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App Fatigue Beginning To Hit The Workforce

App fatigue is a documented phenomenon among consumers, but a new report from Harmon.ie suggests app fatigue is hitting professionals in the workplace, too.

The company released the results of its survey late last week. Titled “The False Promise of the App Economy,” Harmon.ie's research found the average business professional uses 9.4 apps at work. IT workers use the most, with 10.4 apps, on average.

Half of survey respondents said they spend a significant portion of their time on email, checking it five times an hour. Reports in Fortune noted email is a common target of workplace apps, from the Slack messaging service to Microsoft Teams.

Nearly half of professionals told Harmon.ie they are using apps not specifically sanctioned by their company's IT departments, the report also found. That includes Dropbox and WhatsApp.

While it's difficult to calculate how much time professionals are wasting by going back and forth between apps, researchers found approximately 40 percent of surveyed respondents said it took more than five minutes to find an early draft of a project. Analysts said could suggest professionals struggle to access the data they need as it is spread out across so many apps.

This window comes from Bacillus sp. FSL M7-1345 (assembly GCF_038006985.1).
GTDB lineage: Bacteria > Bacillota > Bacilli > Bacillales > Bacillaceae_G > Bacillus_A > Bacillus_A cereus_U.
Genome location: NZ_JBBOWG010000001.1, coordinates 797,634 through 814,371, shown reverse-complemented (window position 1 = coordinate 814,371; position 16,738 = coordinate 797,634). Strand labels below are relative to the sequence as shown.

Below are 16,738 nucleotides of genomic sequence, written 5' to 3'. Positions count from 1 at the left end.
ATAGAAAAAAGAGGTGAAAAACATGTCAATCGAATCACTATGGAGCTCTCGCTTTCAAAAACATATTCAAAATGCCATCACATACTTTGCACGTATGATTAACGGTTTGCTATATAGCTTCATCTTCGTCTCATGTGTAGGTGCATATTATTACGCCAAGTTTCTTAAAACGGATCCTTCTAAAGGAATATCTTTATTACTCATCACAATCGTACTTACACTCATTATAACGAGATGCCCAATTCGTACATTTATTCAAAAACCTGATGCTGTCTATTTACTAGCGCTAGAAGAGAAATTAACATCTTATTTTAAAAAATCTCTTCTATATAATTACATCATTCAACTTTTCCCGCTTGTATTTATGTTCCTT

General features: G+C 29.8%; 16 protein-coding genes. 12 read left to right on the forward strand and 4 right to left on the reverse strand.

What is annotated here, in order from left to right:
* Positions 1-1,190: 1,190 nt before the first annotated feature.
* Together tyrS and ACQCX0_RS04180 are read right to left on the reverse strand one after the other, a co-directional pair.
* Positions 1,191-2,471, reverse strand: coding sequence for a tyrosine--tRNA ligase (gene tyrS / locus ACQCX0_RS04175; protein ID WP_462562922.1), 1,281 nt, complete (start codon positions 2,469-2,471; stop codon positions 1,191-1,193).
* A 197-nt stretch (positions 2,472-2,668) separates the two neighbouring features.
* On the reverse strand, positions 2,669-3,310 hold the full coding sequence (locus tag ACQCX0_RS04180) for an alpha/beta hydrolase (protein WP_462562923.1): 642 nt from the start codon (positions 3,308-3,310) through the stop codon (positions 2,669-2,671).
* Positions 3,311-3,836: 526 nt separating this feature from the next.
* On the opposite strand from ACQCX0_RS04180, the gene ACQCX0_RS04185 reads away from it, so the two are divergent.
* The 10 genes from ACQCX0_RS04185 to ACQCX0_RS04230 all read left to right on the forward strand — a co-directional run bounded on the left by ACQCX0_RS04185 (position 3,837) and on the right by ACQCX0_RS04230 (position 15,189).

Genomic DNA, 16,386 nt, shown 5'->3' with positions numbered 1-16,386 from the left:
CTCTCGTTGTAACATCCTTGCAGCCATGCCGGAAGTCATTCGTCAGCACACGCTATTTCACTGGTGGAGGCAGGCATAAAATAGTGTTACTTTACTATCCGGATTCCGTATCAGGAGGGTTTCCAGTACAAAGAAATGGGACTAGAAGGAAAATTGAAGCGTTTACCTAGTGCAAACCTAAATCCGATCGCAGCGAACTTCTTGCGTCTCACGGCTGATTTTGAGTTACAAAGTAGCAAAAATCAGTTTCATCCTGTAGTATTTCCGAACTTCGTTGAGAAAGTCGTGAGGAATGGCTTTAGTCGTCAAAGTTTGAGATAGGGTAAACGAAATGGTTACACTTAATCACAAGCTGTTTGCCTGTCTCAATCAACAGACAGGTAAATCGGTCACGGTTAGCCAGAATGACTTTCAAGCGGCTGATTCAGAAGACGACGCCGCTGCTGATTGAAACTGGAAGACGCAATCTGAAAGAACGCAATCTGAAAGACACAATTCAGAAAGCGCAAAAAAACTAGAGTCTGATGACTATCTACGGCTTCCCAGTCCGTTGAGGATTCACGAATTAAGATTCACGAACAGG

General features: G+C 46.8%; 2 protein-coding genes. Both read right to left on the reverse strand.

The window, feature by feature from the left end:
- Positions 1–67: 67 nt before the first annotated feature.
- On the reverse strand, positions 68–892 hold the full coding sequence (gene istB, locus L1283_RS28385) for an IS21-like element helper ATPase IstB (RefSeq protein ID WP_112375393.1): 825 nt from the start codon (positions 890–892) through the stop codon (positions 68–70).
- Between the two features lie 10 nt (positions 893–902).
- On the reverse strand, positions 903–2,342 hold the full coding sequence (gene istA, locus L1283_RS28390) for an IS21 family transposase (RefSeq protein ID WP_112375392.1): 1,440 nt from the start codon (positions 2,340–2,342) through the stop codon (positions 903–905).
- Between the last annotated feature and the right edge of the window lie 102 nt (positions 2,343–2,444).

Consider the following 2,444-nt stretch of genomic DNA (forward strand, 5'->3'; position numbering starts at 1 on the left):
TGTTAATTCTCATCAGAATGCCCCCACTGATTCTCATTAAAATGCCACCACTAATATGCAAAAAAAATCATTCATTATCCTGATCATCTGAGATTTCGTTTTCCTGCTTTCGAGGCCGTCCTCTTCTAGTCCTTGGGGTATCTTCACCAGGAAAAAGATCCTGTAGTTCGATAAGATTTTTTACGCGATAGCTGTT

According to one expert, though, a platform that combines multiple apps into a single portal may not help boost productivity or increase access to data.

“While people say they would prefer to have all of their applications in one window, they may not realize that could lead to even more information overload than switching between applications,” warned Alan Lepofsky, principal analyst with Constellation Research, in an interview with Fortune. “It's not the single window that is the magic, it's the context and the ability to filter and focus on the right information at the right time that leads to improvements.”



The How We Shop Report, a PYMNTS collaboration with PayPal, aims to understand how consumers of all ages and incomes are shifting to shopping and paying online in the midst of the COVID-19 pandemic. Our research builds on a series of studies conducted since March, surveying more than 16,000 consumers on how their shopping habits and payments preferences are changing as the crisis continues. This report focuses on our latest survey of 2,163 respondents and examines how their increased appetite for online commerce and digital touchless methods, such as QR codes, contactless cards and digital wallets, is poised to shape the post-pandemic economy.